What Winter Means for Outdoor Dining During COVID

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Collectively, we're all trying to put ​Game of Thrones​ out of our minds, but in the Northern Hemisphere, winter is still coming. Over the summer, many of our favorite restaurants, bars, and cafes hung on by the skin of their teeth by offering outdoor dining options. We're fast running out of good weather in most of the United States, though, and our workarounds may not be enough to keep people healthy while keeping businesses alive.

The ​New York Times​ reports that health experts aren't so sure about the semi-enclosed spaces some restaurants are trying to jerry-rig for falling temperatures. Whether it's a heating lamp, a globe encased in plastic, or a shed with blankets available for purchase, restaurant owners are doing their best to hold on to in-person dining options. We don't have a lot of test cases yet, but public health officials worry that we're simply creating microclimates for the coronavirus to circulate in.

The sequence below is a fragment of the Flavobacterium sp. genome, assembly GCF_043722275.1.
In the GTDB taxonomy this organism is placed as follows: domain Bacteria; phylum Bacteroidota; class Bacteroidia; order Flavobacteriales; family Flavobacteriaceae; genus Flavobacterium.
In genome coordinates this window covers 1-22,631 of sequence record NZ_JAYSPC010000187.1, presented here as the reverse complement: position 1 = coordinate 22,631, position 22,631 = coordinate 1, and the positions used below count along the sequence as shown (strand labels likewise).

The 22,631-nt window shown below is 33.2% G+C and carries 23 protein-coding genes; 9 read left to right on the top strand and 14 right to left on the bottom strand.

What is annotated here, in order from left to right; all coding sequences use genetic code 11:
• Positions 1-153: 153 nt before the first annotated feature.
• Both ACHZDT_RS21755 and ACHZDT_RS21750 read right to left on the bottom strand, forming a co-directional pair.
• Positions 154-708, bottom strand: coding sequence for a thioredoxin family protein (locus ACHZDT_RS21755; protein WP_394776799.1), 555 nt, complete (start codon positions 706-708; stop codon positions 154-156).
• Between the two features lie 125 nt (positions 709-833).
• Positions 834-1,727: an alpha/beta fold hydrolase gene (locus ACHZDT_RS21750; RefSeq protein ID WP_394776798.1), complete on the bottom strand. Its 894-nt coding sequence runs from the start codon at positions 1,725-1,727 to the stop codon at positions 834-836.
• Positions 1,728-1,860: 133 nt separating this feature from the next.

This presents a problem we've already been reckoning with: COVID-19 has decimated the restaurant industry in particular. Some estimates in New York suggest that up to half the city's eating establishments could close permanently because of the pandemic, part of a trend that's been horrible for millions of other businesses nationwide. If you're eager to help your favorite spot afloat, ordering delivery directly from the restaurant is still the best way to help. For a problem of this scale, however, we may need legislative policy — and until then, firm and strict guidelines for how to proceed.